Remember, Marcus Aurelius was the emperor of the Roman Empire and he was someone who had to deal with all kinds of people. But no matter what happened during the day, he would make sure to live by his intention, which reminded him that things on the outside were ultimately out of his control and all that mattered was his response – is it objective, composed, for the greater good?
As traders, we can take a similar approach. The market is ultimately out of our control. That’s a fact. So we have to learn to let go of the wishing, the wanting, the hoping, and really learn to trust a proven process – one that makes sense mathematically.
What’s more, the market can’t hurt us. That is also a fact. Only we can – through our choice of thought, emotions, and behavior.
So there is certainly value in starting our day with an intention that we can strive to live by – and trade by.
That intention can be as simple as: ‘I will follow my plan today. My thoughts and my emotions can deceive me. My trading plan is always right.’
Or, ‘I can’t possibly know for sure what the market will do next. So I won’t expect anything that is out of my control. I will only trust my proven plan.’
This act of setting up an intention for the day can be very powerful!
2. Rehearse potential bad scenarios
Spend a couple of minutes in the morning to contemplate the worst possible outcomes that can happen – a loss of discipline leading to a disastrous loss, the market reversing and stopping you out… whatever that is.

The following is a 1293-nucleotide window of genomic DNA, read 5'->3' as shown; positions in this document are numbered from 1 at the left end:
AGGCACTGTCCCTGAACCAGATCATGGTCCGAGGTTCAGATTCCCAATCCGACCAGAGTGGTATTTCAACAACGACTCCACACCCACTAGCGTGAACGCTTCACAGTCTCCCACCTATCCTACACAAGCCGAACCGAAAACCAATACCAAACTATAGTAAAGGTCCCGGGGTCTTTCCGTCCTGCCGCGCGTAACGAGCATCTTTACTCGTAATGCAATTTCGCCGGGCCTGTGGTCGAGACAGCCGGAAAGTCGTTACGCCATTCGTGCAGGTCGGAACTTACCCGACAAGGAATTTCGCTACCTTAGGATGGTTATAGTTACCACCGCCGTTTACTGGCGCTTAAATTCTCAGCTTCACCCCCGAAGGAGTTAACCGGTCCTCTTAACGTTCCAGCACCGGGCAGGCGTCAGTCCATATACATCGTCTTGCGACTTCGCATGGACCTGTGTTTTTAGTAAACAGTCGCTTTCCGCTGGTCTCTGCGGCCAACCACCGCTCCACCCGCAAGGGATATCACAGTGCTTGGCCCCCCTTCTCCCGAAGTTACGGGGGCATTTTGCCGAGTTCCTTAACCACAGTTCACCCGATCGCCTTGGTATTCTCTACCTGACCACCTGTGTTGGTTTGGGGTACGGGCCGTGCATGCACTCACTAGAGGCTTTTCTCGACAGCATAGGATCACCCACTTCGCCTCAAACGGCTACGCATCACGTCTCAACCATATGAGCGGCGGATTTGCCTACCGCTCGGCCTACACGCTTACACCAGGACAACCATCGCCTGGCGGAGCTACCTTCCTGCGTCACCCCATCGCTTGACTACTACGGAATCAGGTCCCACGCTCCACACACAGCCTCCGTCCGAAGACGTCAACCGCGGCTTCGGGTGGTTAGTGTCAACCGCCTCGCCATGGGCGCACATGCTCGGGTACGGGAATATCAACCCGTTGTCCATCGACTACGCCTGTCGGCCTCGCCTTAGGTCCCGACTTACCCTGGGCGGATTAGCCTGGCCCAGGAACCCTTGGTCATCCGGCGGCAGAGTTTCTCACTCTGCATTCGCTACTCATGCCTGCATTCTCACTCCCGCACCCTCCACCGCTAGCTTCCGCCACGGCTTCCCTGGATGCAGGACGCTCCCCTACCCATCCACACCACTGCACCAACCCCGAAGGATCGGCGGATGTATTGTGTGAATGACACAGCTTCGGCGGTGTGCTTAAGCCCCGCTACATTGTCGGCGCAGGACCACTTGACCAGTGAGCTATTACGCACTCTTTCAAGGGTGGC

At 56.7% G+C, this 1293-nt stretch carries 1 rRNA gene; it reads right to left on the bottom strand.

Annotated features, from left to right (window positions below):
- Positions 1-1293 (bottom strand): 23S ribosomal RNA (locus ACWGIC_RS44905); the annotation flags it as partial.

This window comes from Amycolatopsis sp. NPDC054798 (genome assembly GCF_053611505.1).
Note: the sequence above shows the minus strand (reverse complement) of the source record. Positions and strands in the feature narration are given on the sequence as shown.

Now, I know what you’re saying – Isn’t that anxiety-provoking and more harmful than anything?
It can be but, done the right way, it can be a powerful act — one that can help you prepare yourself.
Let me explain…
We should remind our spirits all the time that they love things that will leave – no, better, things that are already leaving. You possess whatever is given by Fortune without a guarantor.
By this, he meant that things will happen whether we want it or not – both good times and bad times are temporary.
While we naturally want good things to keep happening, clinging creates expectations for the future. But the future never really pans out the way we want. And when it doesn’t we become disappointed.
Seneca goes further by saying this,
It is in times of security that the spirit should be preparing itself for difficult times; while fortune is bestowing favors on it is then is the time for it to be strengthened against her rebuffs.
By this, he emphasized the importance of practicing misfortune, to prepare ourselves for when vicissitudes strike.
So, following this line of thinking, if you spend just a couple of minutes each day to walk through each agonizing step of your excruciating loss, you’d surely be more prepared when said loss inevitably occurs.
You could just close your eyes, imagine the scenario, and instead of picturing yourself defeated and despaired (because you don’t want to practice that), imagine what you would do? How would you handle it? Could you attempt to be “Stoic” about it?